- Google Form we talked about setting up a google form that would then put all the bookmarks in a spreadsheet (we could reformat, make it searchable, use its RSS feed). But how much do you like typing in forms? I did some digging around and can see some ways to build a bookmarklet tool that could shorten the task of adding. We could have a field of tags, maybe. The downside is losing the factor of having content form from people beyond the class. And what is value to students later of using custom one off system.
- Weird Idea — subreddit http://reddit.com/ I am advocating this partly so I can get some more in depth experience in reddit. The idea here is to have a class subreddit for sharing links, and use the upvoting for surfacing “better” links, and maybe the comments for discussions? I set one up for our course to do some experiments with. But I did not find anything that made adding to it beyond using the in page form. So I dabbled some yesterday with building a subreddit bookmarklet tool (thinking it would be useful to have one to post to any subreddit) (I anxiously await someone telling me where one is already built, I did look!).
The thing with reddit is that there is no notes or description field, it’s just title and link. So in mine, if you select some text on a page before bookmarking, it appends it to the title of the page being bookmarked (the tool is crude, partly finished, and yes, has a typo on the page). Yet reddit has no tagging system for links. We discussed maybe an IFTTT recipe to send back to a spreadsheet (?) the most recommended links? This is wild speculation, For my own learning, selfishly, I’d like to play with reddit.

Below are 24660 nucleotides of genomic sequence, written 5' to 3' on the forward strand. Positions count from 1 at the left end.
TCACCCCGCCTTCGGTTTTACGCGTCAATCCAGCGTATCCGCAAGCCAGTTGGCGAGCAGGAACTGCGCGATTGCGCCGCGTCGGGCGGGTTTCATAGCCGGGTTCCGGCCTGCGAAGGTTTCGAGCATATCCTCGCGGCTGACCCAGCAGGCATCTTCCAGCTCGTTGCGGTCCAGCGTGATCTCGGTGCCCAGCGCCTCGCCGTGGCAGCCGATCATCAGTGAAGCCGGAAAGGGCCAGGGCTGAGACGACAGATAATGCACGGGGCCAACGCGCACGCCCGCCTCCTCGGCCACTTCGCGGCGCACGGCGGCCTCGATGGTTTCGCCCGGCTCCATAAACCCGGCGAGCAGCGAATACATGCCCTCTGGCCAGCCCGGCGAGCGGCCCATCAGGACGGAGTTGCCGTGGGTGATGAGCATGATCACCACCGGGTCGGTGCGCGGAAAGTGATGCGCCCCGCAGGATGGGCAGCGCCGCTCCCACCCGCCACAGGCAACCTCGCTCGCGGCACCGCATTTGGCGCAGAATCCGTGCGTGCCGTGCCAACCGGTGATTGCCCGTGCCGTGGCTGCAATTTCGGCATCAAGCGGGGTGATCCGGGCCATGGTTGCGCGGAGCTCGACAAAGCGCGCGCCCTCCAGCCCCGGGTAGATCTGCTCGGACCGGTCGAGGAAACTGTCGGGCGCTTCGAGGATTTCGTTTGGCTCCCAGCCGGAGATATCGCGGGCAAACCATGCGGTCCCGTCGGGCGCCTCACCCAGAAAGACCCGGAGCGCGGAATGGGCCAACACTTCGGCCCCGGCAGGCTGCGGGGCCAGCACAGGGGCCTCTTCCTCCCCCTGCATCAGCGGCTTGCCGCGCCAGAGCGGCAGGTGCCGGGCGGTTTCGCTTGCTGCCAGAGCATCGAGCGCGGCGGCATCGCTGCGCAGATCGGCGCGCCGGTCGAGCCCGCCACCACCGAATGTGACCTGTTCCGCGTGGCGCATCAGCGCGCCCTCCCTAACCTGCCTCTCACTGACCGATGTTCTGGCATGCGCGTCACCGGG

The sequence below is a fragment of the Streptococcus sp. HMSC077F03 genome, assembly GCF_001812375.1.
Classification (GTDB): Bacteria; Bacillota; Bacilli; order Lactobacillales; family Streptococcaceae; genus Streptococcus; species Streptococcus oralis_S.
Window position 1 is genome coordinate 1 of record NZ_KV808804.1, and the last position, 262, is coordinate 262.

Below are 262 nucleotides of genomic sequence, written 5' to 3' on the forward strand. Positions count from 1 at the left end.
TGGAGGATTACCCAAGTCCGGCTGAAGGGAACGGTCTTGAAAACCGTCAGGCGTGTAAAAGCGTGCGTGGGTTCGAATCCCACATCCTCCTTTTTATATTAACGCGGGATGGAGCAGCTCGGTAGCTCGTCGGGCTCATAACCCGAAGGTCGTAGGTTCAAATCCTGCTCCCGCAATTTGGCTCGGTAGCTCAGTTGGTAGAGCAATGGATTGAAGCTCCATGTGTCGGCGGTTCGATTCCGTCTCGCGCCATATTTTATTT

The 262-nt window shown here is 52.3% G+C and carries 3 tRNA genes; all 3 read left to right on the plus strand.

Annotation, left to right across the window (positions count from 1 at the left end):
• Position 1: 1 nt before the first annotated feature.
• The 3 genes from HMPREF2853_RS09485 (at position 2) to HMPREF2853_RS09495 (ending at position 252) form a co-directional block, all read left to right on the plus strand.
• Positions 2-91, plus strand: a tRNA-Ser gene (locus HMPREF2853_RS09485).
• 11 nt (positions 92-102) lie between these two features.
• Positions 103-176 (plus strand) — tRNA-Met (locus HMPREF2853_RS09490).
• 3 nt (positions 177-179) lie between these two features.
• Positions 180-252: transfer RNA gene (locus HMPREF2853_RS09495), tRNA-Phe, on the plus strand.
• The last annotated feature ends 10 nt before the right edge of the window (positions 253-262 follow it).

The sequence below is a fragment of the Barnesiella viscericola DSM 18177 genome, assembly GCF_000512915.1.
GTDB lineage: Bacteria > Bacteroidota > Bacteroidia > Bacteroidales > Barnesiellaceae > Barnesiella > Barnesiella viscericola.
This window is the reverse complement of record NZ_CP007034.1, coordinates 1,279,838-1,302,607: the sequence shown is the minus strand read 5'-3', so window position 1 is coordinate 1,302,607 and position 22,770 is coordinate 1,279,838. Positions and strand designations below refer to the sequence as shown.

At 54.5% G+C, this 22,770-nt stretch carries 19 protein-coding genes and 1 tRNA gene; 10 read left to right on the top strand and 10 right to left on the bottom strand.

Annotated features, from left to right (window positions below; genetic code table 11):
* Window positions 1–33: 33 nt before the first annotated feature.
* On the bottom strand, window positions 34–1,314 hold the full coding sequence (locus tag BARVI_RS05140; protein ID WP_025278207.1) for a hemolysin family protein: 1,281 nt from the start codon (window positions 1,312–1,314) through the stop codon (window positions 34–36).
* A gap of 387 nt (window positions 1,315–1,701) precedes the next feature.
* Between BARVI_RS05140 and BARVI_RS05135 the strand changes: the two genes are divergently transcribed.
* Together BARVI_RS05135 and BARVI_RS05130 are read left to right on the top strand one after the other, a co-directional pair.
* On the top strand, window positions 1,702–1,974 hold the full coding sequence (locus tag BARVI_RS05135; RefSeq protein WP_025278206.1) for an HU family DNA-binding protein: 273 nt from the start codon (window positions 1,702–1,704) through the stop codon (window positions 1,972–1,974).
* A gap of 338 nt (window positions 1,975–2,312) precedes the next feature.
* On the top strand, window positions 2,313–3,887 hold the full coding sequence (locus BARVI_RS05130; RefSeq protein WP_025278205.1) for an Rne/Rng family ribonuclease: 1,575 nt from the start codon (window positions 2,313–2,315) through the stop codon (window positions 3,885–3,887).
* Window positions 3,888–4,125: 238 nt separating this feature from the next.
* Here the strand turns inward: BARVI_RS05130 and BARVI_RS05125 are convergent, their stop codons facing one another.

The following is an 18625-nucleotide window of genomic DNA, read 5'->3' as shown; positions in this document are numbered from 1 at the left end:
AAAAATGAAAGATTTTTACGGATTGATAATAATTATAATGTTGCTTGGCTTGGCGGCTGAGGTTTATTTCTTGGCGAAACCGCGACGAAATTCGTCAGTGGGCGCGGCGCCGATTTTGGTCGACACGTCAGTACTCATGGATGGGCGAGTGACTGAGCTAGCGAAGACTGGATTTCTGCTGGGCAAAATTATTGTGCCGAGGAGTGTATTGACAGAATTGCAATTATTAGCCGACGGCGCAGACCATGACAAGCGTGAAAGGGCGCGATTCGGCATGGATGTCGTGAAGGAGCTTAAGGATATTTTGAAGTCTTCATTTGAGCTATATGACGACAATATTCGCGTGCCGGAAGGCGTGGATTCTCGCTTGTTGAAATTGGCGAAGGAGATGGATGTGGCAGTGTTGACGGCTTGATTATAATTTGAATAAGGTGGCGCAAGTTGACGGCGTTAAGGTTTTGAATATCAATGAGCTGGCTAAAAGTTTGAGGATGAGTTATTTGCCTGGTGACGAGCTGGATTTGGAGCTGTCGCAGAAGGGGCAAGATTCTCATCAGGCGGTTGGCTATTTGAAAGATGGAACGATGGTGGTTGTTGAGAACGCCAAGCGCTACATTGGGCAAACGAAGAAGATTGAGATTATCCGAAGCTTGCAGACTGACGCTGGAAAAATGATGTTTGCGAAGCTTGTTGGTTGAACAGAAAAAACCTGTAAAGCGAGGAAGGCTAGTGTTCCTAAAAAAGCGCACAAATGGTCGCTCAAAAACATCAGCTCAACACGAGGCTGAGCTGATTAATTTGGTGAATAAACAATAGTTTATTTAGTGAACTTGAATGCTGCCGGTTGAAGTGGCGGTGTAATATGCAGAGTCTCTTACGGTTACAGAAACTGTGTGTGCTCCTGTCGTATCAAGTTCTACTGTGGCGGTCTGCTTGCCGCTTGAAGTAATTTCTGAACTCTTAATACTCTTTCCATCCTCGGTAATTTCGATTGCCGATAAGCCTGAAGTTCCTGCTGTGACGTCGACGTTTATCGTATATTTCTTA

- Old School Delicious in WordPress I did know of (and have a pinboard bookmark) for Stephanie Leary’s Twenty Links WordPress Theme (I think I met her at a Phoenix Wordcamp). Okay, it’s a child theme of Twenty Ten and her own version of it is 404 (old freshness date), but seemed worth a little bit of experimentation. I installed it on one my my dev sites http://show.cogdog.casa/delicious/
I already had to do some customizing of the code and the style to bring it to this point. I like the way tags work each with an RSS feed. I have not tried the mods for the Quick post, that is next. But I can see this going as a class collection, with each student an author (?)
Like I said, a pile of ideas to try out here. Maybe it’s a dream? Likely someone will say, why don;t you just use FizzleShchlitz and I can learn something new.
What I have learned is making the bookmarklet building tools and running them from github… that’s another post as I have been reworking another old browser tool to work there. more on that later.
Darn, since I have gotten to Puerto Rico, I have waxed nostalgically on gopher, went down memory lane with Mr Kotter, and now am trying to build social web technologies popular more than ten years ago.
I think I should go to the beach.
Top / Featured Image: Found by searching compfight on “bookmark” easily landing me flickr photo by found_drama http://flickr.com/photos/found_drama/2058127104 shared under a Creative Commons (BY-NC-SA) license
The post "On Old School Social Bookmarking" was originally rescued from the bottom of a stangant pond at CogDogBlog (http://cogdogblog.com/2016/02/old-school-social-bookmarking/) on February 5, 2016.